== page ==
It is undeniable that the Magazine Industry has undergone extensive changes within the past century, some which can be attributed to its success and some which can account for instances of failure. Whether it is loyalty to long-established magazine titles or its exploitation of popular culture, the industry is constantly evolving to meet the demands of its environment in order to stay afloat. Firstly, whilst the first magazines such as ‘The Spectator’ focused extensively on educational content for men, a drastic technological change has affected the format of all magazines on the market today.
Colour photography has been the catalyst for these essay-filled booklets to become the high-resolution glossies on the shelves today, which ultimately has transformed magazines to focus on image rather than content. The February 2008 issue of ‘Vogue’ features Sasha Piviovarova clad in a delicate silk dress, seeming to be aesthetically flawless. Katz suggests that the relationship between the audience and lifestyle magazines such as this is ‘complex and intimate’, offering a ranges of ‘Uses and Gratifications’ to the reader.
To experience the beautiful – and to find models to imitate, are two prominent uses and gratifications the readers of Vogue may relate to especially. As one of the longest running women’s glamour and lifestyle magazine, Vogue must be achieving ample success through this extensive use of imagery – but how long for? It must also be considered that although the audience may be active in choosing its uses for its media, the subliminal effects magazines like this may be quite negative.
Recent awareness of size zero models featured within women’s magazines especially has caused uproar within today’s society, instigating various petitions on websites such as onlinepetition. com to attempt to stop ‘false’ imagery of magazine models. Dove’s ‘Campaign for Real Beauty’ has also brought attention to the fallacy of ‘Photoshopped’ models, broadcasting internet video adverts filming the process of the ‘real’ model’s transformation, and the end result.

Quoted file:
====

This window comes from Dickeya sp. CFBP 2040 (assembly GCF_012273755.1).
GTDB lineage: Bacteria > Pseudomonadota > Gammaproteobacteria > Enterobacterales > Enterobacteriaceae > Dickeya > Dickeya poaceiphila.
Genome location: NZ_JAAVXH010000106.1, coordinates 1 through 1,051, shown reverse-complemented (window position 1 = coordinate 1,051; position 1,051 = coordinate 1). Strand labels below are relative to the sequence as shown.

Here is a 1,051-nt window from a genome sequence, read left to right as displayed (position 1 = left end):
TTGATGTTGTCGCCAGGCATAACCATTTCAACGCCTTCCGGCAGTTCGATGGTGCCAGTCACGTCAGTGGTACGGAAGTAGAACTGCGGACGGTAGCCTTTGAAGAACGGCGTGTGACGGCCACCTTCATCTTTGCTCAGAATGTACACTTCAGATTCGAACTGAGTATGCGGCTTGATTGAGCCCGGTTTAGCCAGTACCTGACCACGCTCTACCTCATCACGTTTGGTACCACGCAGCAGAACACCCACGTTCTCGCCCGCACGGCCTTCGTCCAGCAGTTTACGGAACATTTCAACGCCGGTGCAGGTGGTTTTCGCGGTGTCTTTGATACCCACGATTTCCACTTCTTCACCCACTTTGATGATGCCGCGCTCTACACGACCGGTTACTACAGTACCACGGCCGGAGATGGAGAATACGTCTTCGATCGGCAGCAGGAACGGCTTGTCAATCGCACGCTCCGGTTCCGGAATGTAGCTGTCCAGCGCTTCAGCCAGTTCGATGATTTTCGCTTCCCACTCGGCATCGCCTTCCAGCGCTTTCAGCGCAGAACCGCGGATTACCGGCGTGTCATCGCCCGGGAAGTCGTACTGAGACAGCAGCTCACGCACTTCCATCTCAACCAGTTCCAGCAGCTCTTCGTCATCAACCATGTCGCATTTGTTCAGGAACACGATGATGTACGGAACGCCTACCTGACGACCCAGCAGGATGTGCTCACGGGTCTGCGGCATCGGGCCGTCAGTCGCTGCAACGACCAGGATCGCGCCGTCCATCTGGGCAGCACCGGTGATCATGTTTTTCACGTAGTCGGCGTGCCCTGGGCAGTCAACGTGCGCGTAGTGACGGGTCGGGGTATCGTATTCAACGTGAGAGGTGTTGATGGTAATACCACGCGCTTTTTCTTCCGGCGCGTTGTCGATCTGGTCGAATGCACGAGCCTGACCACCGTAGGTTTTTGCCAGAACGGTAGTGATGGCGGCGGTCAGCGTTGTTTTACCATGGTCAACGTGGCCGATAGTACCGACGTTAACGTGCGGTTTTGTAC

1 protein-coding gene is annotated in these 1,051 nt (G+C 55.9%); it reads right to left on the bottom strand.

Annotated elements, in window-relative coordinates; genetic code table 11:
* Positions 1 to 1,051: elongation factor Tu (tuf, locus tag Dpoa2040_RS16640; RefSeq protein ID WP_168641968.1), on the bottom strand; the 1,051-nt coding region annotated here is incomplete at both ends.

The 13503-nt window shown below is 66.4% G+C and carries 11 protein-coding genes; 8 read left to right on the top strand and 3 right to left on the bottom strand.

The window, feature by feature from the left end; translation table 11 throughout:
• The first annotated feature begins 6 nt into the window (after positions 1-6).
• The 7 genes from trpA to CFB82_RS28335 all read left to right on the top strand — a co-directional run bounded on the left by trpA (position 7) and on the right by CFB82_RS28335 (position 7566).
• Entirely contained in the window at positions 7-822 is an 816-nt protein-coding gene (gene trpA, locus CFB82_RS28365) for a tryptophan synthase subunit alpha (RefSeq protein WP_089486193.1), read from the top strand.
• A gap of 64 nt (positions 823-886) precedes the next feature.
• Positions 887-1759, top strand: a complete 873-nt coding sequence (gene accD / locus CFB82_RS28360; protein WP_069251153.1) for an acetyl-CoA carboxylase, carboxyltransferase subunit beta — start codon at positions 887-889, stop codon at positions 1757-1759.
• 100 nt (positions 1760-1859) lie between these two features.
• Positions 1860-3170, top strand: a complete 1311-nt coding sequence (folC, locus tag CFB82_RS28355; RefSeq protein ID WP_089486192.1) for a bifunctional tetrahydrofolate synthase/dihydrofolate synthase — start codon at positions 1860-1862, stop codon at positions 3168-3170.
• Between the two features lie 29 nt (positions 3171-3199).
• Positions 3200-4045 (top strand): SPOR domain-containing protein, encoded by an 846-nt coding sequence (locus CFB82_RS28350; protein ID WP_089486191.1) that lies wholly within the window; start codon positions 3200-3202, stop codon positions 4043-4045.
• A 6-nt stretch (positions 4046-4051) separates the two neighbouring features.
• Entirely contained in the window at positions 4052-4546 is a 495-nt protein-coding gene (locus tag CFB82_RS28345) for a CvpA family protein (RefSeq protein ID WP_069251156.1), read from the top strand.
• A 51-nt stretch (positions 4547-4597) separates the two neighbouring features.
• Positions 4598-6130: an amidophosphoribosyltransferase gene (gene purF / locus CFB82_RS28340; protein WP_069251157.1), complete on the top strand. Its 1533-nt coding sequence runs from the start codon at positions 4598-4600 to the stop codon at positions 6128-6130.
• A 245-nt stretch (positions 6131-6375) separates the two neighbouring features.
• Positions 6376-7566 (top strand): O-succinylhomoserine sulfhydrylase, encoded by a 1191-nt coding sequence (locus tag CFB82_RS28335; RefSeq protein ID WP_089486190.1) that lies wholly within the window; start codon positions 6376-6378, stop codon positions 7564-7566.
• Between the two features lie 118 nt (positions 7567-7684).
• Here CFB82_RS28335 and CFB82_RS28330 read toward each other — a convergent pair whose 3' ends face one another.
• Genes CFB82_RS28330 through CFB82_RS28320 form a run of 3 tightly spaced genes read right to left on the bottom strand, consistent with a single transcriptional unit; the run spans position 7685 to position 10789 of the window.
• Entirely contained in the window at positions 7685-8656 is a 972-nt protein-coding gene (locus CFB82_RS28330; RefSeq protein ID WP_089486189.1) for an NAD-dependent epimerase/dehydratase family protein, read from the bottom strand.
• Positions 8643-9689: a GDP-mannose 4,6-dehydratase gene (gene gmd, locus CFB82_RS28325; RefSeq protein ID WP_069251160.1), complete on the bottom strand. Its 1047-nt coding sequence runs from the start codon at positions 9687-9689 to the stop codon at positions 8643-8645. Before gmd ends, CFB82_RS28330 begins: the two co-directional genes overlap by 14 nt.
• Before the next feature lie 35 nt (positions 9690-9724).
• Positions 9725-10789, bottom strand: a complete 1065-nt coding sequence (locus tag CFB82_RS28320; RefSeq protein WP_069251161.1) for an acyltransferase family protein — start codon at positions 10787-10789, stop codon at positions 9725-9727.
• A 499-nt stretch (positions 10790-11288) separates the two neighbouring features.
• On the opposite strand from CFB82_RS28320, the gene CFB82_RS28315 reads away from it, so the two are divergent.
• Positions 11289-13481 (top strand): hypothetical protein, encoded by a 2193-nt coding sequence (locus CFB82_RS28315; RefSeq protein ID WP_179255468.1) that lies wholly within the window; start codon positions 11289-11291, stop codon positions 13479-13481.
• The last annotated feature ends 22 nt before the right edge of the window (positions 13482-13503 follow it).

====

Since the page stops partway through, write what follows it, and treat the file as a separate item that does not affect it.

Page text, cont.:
Such public awareness may threaten this aspect of many magazines’ continued success in the future, especially as these models are used in both women’s and men’s titles, with the February 2008 issue of FHM featuring a scantily clad Alesha Keys. Sweeting’s explanation for this is simply that ‘sex sells’ and that ‘magazines such as Loaded are becoming increasingly pornographic in their content’ (MediaMagazine, September 2005). Furthermore, technological changes such as cable and satellite TV and broadband internet have allowed magazines to synergise their brand with other forms of media.
Stewart Williams suggests, when commenting on the success of Kerrang! magazine, that if one person is watching Kerrang! ‘s TV station, ‘three other people in the room will watch and like what they see’. He also refers to the exploitation of social networking websites such as MySpace. com, on which the magazine holds over forty thousand ‘friends’. To him, he states it is simple as posting ‘Hey guys, what shall we put into Kerrang! this week? ” Not only is this utilising new technology, but also popular culture, and at the same time building a synthetic relationship with the audience using colloquial language and direct address.
The use of the word ‘guys’ puts the audience at ease, positioning the reader into a sense of equality with the editor – which further supports Katz’s theory on the audience and magazine’s complex relationship. Christine Della-Fera, manager of Sugar magazine, has called attention to her own innovative use of modern technology. She tell us that after collecting over a thousand mobile phone numbers in an online survey, and that they ‘timed an SMS to arrive at midday on the day that a new issue of Sugar was on the shelves, so that readers could buy it in their lunch breaks’.
This also works to create synthetic personalisation between the magazine and the reader, and they may almost feel obligated to buy the magazine after this friendly approach, which further suggests the ‘hypodermic’ influence on readers. Additionally, many magazines that have synergised with other forms of media have utilised the technique of intertextuality. NME. com will always feature a “In the magazine this week” section to lure readers into the material available only in the magazine, and to mirror this, many issues (including January 2008’s) will have a small “on NME. com this week” section.